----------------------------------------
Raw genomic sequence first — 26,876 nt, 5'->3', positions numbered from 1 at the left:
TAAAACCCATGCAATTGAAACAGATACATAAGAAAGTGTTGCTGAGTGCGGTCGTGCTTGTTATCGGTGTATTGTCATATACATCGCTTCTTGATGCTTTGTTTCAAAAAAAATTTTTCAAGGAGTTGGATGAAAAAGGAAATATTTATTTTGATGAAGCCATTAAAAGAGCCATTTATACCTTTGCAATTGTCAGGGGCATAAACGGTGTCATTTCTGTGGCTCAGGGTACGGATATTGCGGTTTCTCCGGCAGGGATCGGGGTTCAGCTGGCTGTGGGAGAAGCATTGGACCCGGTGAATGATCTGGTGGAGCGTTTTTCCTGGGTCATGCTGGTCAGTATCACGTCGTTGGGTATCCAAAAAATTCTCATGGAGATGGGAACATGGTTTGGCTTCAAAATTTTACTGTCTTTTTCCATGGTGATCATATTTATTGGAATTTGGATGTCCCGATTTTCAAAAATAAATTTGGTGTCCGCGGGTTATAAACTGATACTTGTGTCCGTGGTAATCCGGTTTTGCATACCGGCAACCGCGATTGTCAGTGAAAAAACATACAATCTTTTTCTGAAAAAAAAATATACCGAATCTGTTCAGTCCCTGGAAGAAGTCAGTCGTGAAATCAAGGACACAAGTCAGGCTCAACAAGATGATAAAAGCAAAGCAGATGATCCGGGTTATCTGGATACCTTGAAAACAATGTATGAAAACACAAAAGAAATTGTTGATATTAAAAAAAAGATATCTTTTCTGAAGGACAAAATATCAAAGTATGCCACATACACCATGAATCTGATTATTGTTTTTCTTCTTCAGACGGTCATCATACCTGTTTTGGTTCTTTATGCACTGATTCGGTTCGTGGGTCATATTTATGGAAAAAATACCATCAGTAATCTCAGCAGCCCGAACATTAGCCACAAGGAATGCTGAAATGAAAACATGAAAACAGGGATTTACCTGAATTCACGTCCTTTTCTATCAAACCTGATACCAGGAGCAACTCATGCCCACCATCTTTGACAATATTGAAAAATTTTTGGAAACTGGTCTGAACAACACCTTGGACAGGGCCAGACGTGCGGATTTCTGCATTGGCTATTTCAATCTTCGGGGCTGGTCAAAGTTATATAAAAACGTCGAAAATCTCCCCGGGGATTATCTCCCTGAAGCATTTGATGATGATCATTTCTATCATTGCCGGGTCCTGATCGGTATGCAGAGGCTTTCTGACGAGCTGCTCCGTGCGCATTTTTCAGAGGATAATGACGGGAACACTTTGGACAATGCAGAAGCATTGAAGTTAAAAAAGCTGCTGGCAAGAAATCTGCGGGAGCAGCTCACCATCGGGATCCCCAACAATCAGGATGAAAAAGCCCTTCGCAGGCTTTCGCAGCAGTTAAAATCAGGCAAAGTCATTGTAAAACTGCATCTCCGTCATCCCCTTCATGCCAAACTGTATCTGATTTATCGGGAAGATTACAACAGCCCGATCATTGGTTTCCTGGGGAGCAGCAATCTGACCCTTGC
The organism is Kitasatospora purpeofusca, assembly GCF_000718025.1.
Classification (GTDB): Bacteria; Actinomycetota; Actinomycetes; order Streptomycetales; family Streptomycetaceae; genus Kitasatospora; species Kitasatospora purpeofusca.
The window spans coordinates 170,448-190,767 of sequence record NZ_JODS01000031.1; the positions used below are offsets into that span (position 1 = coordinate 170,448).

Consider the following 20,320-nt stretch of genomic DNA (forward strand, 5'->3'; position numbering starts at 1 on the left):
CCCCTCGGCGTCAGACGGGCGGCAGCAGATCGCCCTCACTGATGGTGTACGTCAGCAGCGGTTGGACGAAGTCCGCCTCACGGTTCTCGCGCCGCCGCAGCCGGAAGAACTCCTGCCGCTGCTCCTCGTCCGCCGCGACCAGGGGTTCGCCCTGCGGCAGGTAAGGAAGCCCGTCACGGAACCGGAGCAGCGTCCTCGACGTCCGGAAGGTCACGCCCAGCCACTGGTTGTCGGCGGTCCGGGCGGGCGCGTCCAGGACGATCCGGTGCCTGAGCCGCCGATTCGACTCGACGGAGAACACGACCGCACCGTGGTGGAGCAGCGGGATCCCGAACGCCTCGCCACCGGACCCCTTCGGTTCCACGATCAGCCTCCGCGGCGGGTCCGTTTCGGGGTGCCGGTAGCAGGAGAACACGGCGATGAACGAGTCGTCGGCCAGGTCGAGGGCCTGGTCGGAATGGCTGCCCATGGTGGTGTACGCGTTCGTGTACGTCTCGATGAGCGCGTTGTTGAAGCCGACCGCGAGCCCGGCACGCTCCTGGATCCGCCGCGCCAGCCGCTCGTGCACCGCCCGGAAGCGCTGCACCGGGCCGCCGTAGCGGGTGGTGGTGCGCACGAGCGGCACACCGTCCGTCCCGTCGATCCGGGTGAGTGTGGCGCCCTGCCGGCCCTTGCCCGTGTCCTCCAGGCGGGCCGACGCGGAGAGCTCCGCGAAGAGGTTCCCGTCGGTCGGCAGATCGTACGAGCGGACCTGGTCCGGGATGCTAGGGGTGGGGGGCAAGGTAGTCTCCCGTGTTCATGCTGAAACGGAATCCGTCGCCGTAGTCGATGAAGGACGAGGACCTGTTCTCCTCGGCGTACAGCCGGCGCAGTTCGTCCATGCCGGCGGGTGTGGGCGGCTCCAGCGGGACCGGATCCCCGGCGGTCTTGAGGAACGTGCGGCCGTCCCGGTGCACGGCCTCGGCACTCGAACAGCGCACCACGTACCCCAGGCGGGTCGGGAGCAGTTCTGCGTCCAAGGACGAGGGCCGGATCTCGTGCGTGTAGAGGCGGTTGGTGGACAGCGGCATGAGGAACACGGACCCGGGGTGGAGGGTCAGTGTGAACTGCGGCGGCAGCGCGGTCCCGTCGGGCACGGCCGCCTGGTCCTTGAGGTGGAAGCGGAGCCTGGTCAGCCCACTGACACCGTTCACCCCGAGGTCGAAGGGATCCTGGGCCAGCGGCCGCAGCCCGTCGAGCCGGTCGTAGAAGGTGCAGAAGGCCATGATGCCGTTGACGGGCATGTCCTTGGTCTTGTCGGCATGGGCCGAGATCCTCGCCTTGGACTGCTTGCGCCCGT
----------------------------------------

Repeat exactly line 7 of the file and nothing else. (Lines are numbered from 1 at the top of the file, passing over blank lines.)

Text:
CCCCTCGGCGTCAGACGGGCGGCAGCAGATCGCCCTCACTGATGGTGTACGTCAGCAGCGGTTGGACGAAGTCCGCCTCACGGTTCTCGCGCCGCCGCAGCCGGAAGAACTCCTGCCGCTGCTCCTCGTCCGCCGCGACCAGGGGTTCGCCCTGCGGCAGGTAAGGAAGCCCGTCACGGAACCGGAGCAGCGTCCTCGACGTCCGGAAGGTCACGCCCAGCCACTGGTTGTCGGCGGTCCGGGCGGGCGCGTCCAGGACGATCCGGTGCCTGAGCCGCCGATTCGACTCGACGGAGAACACGACCGCACCGTGGTGGAGCAGCGGGATCCCGAACGCCTCGCCACCGGACCCCTTCGGTTCCACGATCAGCCTCCGCGGCGGGTCCGTTTCGGGGTGCCGGTAGCAGGAGAACACGGCGATGAACGAGTCGTCGGCCAGGTCGAGGGCCTGGTCGGAATGGCTGCCCATGGTGGTGTACGCGTTCGTGTACGTCTCGATGAGCGCGTTGTTGAAGCCGACCGCGAGCCCGGCACGCTCCTGGATCCGCCGCGCCAGCCGCTCGTGCACCGCCCGGAAGCGCTGCACCGGGCCGCCGTAGCGGGTGGTGGTGCGCACGAGCGGCACACCGTCCGTCCCGTCGATCCGGGTGAGTGTGGCGCCCTGCCGGCCCTTGCCCGTGTCCTCCAGGCGGGCCGACGCGGAGAGCTCCGCGAAGAGGTTCCCGTCGGTCGGCAGATCGTACGAGCGGACCTGGTCCGGGATGCTAGGGGTGGGGGGCAAGGTAGTCTCCCGTGTTCATGCTGAAACGGAATCCGTCGCCGTAGTCGATGAAGGACGAGGACCTGTTCTCCTCGGCGTACAGCCGGCGCAGTTCGTCCATGCCGGCGGGTGTGGGCGGCTCCAGCGGGACCGGATCCCCGGCGGTCTTGAGGAACGTGCGGCCGTCCCGGTGCACGGCCTCGGCACTCGAACAGCGCACCACGTACCCCAGGCGGGTCGGGAGCAGTTCTGCGTCCAAGGACGAGGGCCGGATCTCGTGCGTGTAGAGGCGGTTGGTGGACAGCGGCATGAGGAACACGGACCCGGGGTGGAGGGTCAGTGTGAACTGCGGCGGCAGCGCGGTCCCGTCGGGCACGGCCGCCTGGTCCTTGAGGTGGAAGCGGAGCCTGGTCAGCCCACTGACACCGTTCACCCCGAGGTCGAAGGGATCCTGGGCCAGCGGCCGCAGCCCGTCGAGCCGGTCGTAGAAGGTGCAGAAGGCCATGATGCCGTTGACGGGCATGTCCTTGGTCTTGTCGGCATGGGCCGAGATCCTCGCCTTGGACTGCTTGCGCCCGT